Restrictions on altering Advance ticket

Discussion in 'Fares Advice & Policy' started by Bogied, 29 May 2015.

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  1. Bogied

    Bogied New Member

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    Hi everyone,

    Before I start, I appreciate that newbies on Internet forums often miss the basics so I want to be clear that I know Advance tickets are not refundable (unlike this guy ;))

    I bought an Advance ticket on FGW but fell ill the morning of the trip. "No problem," I thought. "I haven't collected the tickets and it's a regular journey so I'll just pay £10 to change the date."

    Only, I couldn't. FGW's website didn't offer that option. In response to my question of 'why?', FGW later wrote back saying that amendments can only be made on-line within 5 days of the journey otherwise they have to be made at the station, which wasn't really an option with D&V... :shock:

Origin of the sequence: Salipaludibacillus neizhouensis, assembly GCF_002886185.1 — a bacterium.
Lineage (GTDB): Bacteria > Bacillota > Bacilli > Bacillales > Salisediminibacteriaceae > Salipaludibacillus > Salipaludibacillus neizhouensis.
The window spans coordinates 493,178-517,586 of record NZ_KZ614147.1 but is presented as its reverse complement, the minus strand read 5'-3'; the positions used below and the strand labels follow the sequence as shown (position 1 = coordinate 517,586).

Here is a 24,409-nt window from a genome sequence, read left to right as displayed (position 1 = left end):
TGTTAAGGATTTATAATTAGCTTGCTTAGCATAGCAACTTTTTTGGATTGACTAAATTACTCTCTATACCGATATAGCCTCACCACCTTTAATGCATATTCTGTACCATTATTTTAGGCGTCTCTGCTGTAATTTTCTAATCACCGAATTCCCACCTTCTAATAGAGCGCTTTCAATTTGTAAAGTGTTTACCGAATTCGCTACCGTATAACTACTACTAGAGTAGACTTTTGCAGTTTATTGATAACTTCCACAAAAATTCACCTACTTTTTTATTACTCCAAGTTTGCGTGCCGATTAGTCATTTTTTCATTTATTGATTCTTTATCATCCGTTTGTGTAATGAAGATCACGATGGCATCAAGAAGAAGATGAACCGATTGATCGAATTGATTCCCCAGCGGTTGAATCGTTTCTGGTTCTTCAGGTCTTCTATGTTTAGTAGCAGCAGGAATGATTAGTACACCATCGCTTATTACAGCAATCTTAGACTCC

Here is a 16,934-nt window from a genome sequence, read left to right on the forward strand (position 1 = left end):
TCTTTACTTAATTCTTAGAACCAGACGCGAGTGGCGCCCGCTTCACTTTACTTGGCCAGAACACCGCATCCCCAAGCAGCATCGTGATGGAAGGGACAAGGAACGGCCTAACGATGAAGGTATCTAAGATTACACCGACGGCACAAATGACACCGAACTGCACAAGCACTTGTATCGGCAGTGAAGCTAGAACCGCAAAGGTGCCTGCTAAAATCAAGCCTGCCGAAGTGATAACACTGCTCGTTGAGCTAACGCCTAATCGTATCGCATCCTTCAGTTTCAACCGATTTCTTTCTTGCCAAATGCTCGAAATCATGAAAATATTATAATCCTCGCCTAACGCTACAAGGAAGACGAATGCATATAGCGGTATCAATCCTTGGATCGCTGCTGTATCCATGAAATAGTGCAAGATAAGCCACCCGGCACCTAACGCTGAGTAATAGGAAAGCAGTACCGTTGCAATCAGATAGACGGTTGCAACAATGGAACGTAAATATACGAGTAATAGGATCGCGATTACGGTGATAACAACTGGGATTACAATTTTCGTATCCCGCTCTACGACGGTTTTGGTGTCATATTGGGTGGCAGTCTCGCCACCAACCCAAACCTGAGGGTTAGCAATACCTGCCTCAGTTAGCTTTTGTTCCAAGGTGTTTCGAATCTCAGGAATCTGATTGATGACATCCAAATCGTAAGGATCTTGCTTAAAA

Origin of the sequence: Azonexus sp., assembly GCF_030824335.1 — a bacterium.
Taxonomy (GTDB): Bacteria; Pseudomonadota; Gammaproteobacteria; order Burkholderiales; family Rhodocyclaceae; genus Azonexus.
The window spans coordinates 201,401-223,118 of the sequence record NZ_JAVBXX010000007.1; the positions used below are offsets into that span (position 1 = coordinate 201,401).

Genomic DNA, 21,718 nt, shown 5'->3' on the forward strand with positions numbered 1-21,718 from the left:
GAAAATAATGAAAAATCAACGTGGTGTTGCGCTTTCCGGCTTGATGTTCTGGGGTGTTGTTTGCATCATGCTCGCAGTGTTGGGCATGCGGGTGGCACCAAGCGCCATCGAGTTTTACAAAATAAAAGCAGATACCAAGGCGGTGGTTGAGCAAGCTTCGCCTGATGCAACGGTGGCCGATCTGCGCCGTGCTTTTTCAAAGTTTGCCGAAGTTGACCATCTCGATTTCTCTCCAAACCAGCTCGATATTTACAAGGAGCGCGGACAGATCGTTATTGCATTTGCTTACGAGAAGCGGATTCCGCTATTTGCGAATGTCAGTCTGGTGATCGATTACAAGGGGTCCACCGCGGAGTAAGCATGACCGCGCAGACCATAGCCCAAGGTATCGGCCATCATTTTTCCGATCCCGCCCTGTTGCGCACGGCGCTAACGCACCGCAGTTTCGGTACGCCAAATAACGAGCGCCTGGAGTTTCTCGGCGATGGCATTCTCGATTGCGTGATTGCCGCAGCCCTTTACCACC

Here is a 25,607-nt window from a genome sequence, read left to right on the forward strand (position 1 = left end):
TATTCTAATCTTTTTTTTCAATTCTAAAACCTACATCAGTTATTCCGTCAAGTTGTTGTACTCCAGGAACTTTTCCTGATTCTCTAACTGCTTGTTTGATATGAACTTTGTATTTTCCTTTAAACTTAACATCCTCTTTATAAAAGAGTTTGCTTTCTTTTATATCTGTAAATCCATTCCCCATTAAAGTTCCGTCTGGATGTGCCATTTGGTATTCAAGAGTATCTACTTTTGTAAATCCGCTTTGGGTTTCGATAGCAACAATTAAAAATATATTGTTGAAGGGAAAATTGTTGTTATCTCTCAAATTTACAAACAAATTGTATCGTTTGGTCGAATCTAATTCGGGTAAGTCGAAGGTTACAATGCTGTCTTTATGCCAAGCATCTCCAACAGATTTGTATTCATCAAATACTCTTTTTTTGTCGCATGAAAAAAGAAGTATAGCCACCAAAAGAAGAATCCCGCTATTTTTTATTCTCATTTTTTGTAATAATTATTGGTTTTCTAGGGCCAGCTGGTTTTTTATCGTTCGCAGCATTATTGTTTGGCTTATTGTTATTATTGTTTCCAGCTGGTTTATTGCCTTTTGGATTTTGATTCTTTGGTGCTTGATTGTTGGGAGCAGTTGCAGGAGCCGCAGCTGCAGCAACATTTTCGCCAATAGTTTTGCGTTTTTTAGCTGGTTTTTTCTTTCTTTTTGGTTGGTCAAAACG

Trouble is, that restriction isn't stated anywhere. And I know it isn't stated anywhere both because I couldn't find it in the T&Cs and also because FGW said as much! Their response has basically been 'We know we don't tell you about the restrictions but we don't think they're important (so go away).'.

    The opinion of a solicitor friend is that this is "a material alteration to the original contract" since those restrictions weren't offered or even available at the time of purchase. FGW have, in effect, said "You can alter the ticket" but later added "although only in a particular way at a particular time." Virgin Trains East Coast, by contrast, are much clearer.